Thu, Nov 30, 2017 - Page 16 News List

Athletes have duty to report drug use offenses: McLaren

Reuters, EINDHOVEN, Netherlands

The author of the independent World Anti-Doping Agency report that uncovered evidence of institutionalized doping in Russian sport said on Tuesday that athletes should be duty-bound to report cases where they know of drug use by others.

Canadian law professor Richard McLaren said the system could be modeled on rules governing match-fixing, where failing to report knowledge of a case in many sports is an offense.

However, McLaren, speaking at the Play the Game sports conference, said sports federations would also have to build up trust with the athletes for it to work.

“Athletes need to speak up, they are on the front line and I think it’s time we considered putting a duty [on them] to report corrupt activity,” McLaren said. “We can only do that if everyone can be confident that it can be done in confidence.”

“If you are going to encourage people to come forward and speak up, we must have strict and rigorous confidentiality. That trust must be established. They [athletes] must be convinced that they can be and will be protected,” he added.

Speaking to reporters afterward, McLaren said the duty could be included in “the athletes’ contract with their sport.”

“In match-fixing, it’s a requirement and something similar could be done with respect to doping issues,” he said.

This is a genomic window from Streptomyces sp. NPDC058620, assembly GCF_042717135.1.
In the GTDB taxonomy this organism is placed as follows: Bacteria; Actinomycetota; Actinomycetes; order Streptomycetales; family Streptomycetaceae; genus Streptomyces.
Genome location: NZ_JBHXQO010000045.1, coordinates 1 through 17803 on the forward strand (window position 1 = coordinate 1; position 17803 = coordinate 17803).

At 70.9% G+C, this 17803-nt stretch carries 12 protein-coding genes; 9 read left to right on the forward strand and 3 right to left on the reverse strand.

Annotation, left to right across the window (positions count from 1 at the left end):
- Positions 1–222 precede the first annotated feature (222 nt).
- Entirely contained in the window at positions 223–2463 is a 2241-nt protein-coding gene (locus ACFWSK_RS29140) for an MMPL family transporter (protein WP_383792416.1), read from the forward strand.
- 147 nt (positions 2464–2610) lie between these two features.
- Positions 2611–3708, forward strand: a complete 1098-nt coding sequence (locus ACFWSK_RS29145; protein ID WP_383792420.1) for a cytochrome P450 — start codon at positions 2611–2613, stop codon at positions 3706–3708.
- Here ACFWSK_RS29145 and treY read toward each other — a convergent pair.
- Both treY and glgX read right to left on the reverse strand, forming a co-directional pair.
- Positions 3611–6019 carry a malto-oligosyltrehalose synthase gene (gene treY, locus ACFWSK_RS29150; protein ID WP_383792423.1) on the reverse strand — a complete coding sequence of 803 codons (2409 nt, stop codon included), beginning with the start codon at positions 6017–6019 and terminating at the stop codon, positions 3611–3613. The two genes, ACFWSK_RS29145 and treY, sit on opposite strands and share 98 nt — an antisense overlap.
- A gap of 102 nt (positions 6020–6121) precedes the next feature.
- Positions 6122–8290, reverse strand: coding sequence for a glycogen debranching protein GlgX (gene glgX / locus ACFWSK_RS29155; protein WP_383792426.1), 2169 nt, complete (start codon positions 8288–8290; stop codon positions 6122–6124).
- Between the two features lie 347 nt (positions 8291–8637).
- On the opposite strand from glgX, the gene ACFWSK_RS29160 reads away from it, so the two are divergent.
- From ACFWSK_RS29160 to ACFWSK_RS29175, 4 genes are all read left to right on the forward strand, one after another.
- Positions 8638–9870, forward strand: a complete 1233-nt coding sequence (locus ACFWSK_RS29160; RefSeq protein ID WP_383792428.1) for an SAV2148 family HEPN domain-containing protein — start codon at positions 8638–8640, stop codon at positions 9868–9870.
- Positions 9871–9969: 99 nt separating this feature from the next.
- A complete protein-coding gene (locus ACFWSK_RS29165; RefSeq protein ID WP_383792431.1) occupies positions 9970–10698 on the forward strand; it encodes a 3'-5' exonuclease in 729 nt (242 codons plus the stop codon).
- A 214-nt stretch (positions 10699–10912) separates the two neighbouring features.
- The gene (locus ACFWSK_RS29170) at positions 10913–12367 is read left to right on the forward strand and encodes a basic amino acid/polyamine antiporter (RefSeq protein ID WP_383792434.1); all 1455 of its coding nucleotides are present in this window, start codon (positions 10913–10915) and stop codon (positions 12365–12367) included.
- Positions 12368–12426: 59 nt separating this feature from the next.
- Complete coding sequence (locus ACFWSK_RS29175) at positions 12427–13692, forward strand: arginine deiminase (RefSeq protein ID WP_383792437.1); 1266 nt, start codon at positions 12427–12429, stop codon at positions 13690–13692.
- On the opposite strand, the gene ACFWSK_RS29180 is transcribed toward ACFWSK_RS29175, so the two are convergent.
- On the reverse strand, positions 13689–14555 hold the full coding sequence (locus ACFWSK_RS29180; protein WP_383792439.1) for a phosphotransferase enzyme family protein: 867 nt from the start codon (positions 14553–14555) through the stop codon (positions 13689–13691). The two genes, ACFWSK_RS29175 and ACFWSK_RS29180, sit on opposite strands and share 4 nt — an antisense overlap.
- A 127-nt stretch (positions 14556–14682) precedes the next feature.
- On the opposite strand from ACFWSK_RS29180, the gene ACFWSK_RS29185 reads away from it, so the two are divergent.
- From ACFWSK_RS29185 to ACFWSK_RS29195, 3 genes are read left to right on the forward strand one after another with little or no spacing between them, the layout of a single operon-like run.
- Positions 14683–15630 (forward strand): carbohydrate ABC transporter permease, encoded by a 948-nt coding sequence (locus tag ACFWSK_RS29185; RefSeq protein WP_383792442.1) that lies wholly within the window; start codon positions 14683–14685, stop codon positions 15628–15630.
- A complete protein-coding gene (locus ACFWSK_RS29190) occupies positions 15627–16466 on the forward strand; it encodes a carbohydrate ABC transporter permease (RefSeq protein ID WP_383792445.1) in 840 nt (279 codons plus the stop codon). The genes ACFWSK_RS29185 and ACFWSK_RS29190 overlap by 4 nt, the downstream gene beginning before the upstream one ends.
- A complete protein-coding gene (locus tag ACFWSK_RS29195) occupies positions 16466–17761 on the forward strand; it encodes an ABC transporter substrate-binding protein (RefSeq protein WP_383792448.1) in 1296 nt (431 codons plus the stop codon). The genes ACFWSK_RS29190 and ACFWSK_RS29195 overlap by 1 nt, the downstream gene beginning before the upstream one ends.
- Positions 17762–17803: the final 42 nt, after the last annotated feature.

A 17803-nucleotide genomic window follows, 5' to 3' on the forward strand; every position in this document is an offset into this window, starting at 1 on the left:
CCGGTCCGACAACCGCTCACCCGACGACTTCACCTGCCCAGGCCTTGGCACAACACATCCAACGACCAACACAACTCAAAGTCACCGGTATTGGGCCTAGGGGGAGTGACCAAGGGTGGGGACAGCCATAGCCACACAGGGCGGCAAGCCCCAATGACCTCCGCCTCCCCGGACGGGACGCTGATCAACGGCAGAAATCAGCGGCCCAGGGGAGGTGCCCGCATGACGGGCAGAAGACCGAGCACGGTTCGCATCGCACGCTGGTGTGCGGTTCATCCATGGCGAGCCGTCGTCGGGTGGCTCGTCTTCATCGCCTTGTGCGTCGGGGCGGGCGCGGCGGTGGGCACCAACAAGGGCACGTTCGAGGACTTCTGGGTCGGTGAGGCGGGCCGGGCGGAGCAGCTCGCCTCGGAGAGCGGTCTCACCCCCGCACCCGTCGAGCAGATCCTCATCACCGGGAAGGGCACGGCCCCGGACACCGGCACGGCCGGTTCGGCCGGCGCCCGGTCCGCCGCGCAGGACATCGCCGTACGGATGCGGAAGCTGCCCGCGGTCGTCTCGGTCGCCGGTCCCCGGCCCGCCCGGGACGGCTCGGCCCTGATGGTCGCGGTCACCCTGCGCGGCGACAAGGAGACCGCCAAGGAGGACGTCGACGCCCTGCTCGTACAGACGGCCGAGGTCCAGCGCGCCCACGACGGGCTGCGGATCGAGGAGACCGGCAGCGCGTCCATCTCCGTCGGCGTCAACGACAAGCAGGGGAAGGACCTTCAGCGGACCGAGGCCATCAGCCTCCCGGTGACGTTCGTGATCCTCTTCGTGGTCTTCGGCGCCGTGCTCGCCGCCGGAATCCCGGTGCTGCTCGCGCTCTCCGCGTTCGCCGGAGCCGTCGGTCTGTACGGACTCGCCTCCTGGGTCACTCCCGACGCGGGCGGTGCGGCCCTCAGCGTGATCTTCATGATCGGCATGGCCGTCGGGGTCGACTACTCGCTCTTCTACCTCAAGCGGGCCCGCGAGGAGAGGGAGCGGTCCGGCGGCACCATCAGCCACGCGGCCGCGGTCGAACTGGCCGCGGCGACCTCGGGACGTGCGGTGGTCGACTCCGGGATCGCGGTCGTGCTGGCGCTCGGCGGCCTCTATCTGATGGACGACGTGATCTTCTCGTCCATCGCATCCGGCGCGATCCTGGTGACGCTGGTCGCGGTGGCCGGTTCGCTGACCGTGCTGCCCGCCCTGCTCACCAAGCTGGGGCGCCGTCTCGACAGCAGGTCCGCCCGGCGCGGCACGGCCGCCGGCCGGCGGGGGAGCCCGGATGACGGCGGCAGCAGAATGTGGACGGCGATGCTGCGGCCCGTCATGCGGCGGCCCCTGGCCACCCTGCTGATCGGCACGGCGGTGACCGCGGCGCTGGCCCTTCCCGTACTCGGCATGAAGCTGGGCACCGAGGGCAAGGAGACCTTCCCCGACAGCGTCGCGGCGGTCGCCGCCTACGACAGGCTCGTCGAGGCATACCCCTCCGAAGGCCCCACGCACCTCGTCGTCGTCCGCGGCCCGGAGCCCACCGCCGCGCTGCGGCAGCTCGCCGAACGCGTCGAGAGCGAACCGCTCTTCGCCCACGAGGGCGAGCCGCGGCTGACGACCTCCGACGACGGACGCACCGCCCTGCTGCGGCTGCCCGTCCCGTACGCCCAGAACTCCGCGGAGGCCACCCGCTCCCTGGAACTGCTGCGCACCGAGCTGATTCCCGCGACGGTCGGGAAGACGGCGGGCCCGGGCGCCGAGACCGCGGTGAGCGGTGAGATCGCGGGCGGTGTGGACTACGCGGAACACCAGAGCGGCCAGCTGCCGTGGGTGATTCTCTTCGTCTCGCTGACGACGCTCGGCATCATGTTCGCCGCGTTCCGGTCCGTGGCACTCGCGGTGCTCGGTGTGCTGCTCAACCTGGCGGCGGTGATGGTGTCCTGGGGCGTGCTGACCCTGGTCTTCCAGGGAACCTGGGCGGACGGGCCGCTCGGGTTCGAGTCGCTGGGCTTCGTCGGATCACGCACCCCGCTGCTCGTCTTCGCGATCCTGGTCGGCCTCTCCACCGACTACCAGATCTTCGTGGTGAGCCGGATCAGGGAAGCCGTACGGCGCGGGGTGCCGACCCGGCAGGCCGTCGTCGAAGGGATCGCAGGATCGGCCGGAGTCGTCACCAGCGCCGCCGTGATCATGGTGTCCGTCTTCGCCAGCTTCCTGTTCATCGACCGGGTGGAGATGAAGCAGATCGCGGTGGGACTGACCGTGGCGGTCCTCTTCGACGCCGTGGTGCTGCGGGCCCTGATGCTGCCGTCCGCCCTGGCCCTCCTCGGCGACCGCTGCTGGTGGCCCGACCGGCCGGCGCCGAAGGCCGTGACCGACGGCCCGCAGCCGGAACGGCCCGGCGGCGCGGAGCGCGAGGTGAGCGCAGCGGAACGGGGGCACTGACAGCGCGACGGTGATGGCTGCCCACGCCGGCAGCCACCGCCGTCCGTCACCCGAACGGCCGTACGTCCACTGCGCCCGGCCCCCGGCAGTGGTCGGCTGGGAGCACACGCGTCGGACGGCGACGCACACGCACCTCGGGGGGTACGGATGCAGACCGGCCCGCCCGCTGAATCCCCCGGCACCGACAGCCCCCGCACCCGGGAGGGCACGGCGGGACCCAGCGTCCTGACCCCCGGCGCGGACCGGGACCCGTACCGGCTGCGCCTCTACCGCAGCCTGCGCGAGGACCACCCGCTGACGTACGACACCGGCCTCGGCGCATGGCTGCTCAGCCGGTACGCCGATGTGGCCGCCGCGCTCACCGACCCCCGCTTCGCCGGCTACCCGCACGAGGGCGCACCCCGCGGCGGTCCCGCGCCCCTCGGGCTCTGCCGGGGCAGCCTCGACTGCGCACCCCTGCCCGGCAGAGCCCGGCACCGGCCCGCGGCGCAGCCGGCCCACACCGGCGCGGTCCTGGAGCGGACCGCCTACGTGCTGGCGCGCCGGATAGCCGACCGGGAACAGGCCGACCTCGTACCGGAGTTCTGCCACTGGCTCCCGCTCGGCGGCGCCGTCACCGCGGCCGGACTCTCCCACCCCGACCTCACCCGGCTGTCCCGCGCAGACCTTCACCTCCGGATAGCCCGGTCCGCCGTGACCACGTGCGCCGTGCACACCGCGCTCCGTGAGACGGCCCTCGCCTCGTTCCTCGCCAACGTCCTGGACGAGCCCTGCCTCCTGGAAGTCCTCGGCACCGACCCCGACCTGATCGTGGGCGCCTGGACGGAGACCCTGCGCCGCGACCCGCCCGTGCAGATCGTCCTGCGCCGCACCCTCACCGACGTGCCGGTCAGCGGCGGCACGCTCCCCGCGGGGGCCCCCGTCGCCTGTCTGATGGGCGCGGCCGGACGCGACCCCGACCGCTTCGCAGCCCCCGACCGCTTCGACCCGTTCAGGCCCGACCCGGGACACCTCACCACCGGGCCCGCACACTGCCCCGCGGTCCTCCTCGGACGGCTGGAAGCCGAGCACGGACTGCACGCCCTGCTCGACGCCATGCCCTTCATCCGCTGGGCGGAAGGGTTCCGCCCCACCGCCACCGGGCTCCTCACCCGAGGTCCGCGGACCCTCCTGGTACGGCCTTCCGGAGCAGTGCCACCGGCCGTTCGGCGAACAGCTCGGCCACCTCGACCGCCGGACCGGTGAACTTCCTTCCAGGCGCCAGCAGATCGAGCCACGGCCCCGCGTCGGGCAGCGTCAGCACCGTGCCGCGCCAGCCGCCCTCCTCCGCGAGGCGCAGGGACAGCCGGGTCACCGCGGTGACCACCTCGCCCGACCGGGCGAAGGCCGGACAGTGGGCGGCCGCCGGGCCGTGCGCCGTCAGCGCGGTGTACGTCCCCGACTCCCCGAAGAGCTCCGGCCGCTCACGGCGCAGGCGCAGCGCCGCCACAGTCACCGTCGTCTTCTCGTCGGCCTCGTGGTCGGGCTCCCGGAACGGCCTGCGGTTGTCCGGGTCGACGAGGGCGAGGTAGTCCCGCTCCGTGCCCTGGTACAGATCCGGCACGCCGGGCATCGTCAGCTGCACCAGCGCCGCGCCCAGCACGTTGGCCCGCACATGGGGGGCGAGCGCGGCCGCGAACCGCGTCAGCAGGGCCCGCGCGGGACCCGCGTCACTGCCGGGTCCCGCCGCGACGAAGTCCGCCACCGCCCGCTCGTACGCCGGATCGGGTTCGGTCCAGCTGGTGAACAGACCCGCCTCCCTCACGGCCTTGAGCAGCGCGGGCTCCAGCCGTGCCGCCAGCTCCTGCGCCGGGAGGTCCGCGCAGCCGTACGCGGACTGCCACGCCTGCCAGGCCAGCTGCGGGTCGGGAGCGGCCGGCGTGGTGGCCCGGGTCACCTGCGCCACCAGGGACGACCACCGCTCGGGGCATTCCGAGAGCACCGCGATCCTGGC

However, he conceded that, in match-fixing, athletes often turned a blind eye to wrongdoing by colleagues, despite facing bans for doing so.

“I know very well the culture to keep it in the locker room,” McLaren said. “That would be a problem, but if you conduct better education and you build trust relationships with the sport, it can work.”

“It’s not a perfect solution, but it’s better than what we have now,” he added.

Having obtained the information, sports federations then have a duty to conduct a proper investigation — something that often does not happen, McLaren said.

“The information flows into these organizations, disappears and then is never acted on,” he said.

McLaren’s report published last year found that more than 1,000 Russian competitors in more than 30 sports were involved in a conspiracy to conceal positive drug tests over a period of five years.

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